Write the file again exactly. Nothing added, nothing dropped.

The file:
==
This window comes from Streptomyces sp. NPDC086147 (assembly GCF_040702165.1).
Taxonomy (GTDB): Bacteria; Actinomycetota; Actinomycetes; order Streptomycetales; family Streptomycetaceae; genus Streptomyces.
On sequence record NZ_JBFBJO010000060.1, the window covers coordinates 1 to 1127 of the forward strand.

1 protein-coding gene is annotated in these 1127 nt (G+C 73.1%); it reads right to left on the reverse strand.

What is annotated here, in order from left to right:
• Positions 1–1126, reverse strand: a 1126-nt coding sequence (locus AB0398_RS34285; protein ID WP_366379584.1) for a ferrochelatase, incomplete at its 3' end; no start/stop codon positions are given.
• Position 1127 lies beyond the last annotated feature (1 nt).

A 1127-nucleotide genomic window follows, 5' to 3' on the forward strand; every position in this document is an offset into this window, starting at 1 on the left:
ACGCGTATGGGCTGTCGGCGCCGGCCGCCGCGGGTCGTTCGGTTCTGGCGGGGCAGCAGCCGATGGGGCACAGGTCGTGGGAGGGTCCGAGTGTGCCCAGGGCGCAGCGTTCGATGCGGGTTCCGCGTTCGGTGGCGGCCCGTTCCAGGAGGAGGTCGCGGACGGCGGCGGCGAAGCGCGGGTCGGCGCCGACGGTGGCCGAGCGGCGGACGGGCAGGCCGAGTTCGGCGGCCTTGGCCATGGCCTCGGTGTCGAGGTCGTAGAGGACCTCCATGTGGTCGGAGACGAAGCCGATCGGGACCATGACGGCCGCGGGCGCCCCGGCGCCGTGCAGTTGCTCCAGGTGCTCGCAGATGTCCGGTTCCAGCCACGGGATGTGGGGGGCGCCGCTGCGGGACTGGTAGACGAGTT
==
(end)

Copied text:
This window comes from Streptomyces sp. NPDC086147 (assembly GCF_040702165.1).
Taxonomy (GTDB): Bacteria; Actinomycetota; Actinomycetes; order Streptomycetales; family Streptomycetaceae; genus Streptomyces.
On sequence record NZ_JBFBJO010000060.1, the window covers coordinates 1 to 1127 of the forward strand.

1 protein-coding gene is annotated in these 1127 nt (G+C 73.1%); it reads right to left on the reverse strand.

What is annotated here, in order from left to right:
• Positions 1–1126, reverse strand: a 1126-nt coding sequence (locus AB0398_RS34285; protein ID WP_366379584.1) for a ferrochelatase, incomplete at its 3' end; no start/stop codon positions are given.
• Position 1127 lies beyond the last annotated feature (1 nt).

A 1127-nucleotide genomic window follows, 5' to 3' on the forward strand; every position in this document is an offset into this window, starting at 1 on the left:
ACGCGTATGGGCTGTCGGCGCCGGCCGCCGCGGGTCGTTCGGTTCTGGCGGGGCAGCAGCCGATGGGGCACAGGTCGTGGGAGGGTCCGAGTGTGCCCAGGGCGCAGCGTTCGATGCGGGTTCCGCGTTCGGTGGCGGCCCGTTCCAGGAGGAGGTCGCGGACGGCGGCGGCGAAGCGCGGGTCGGCGCCGACGGTGGCCGAGCGGCGGACGGGCAGGCCGAGTTCGGCGGCCTTGGCCATGGCCTCGGTGTCGAGGTCGTAGAGGACCTCCATGTGGTCGGAGACGAAGCCGATCGGGACCATGACGGCCGCGGGCGCCCCGGCGCCGTGCAGTTGCTCCAGGTGCTCGCAGATGTCCGGTTCCAGCCACGGGATGTGGGGGGCGCCGCTGCGGGACTGGTAGACGAGTT